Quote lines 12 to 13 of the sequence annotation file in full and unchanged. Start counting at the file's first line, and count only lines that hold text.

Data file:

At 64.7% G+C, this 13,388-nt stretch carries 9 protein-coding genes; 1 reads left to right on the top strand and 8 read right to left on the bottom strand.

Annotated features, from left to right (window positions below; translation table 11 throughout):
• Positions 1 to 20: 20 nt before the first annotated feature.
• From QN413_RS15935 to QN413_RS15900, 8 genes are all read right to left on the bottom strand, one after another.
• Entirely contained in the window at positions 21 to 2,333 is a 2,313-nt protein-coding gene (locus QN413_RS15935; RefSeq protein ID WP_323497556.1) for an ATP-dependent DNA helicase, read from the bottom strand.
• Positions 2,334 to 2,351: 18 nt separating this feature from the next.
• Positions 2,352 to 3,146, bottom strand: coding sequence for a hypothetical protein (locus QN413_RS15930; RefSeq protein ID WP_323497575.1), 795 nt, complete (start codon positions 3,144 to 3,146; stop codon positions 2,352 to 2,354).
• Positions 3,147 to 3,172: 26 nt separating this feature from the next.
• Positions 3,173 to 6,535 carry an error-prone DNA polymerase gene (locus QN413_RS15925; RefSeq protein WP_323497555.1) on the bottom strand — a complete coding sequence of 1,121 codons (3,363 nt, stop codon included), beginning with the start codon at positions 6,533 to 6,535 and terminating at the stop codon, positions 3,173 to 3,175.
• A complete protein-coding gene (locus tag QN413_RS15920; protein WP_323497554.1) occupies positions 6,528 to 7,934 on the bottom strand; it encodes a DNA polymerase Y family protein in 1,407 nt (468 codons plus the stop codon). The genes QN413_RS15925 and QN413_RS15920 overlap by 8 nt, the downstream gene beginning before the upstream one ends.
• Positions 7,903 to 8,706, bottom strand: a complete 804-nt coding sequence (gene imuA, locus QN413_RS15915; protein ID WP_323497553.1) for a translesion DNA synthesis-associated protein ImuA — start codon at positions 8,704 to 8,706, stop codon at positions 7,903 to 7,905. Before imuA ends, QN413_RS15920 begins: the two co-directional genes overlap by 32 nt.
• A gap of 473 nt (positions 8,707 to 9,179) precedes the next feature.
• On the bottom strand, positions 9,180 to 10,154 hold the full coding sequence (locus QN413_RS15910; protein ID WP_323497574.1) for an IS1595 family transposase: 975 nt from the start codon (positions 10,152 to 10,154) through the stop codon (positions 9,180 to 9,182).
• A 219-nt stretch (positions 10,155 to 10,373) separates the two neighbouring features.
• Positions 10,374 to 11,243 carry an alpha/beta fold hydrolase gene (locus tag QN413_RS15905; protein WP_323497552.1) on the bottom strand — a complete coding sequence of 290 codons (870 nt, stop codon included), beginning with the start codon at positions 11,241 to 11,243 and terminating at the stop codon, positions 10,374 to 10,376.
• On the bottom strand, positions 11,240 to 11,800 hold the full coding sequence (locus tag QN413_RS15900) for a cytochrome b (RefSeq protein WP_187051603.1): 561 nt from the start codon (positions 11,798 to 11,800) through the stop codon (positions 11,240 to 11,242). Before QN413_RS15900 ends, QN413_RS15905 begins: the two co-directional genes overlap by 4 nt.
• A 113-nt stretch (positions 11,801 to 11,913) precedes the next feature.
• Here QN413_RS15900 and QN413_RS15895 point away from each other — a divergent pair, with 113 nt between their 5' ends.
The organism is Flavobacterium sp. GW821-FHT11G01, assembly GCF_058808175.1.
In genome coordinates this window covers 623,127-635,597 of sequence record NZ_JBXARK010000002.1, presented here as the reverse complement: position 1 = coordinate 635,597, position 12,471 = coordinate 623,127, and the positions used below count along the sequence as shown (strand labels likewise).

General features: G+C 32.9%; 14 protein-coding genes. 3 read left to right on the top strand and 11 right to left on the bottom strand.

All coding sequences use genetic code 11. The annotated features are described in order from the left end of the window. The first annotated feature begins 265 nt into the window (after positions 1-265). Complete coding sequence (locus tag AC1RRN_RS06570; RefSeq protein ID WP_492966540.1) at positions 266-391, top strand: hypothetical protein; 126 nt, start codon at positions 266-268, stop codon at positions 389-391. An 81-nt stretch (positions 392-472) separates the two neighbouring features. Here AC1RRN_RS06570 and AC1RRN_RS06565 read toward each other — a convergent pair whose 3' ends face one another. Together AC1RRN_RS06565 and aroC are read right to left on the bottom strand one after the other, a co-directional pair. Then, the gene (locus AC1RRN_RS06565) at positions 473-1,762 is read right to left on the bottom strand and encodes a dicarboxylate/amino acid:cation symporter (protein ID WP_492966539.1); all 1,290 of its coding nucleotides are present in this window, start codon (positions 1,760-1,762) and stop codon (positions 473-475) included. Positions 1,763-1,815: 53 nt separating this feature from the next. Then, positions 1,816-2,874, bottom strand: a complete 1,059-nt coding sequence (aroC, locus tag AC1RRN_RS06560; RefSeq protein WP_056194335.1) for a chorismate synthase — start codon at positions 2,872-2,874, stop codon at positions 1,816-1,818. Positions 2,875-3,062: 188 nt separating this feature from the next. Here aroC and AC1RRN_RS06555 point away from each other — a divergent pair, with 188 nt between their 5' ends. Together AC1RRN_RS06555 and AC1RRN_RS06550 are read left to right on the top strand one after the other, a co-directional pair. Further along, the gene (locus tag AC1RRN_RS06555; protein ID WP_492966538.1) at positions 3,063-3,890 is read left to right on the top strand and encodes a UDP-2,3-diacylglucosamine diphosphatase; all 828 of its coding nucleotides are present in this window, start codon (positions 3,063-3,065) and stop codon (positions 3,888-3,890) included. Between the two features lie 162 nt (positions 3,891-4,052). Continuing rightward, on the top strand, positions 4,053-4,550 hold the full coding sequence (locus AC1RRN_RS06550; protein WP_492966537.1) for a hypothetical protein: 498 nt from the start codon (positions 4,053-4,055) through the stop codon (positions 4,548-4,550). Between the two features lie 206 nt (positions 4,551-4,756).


• A gap of 473 nt (positions 8,707 to 9,179) precedes the next feature.
• On the bottom strand, positions 9,180 to 10,154 hold the full coding sequence (locus QN413_RS15910; protein ID WP_323497574.1) for an IS1595 family transposase: 975 nt from the start codon (positions 10,152 to 10,154) through the stop codon (positions 9,180 to 9,182).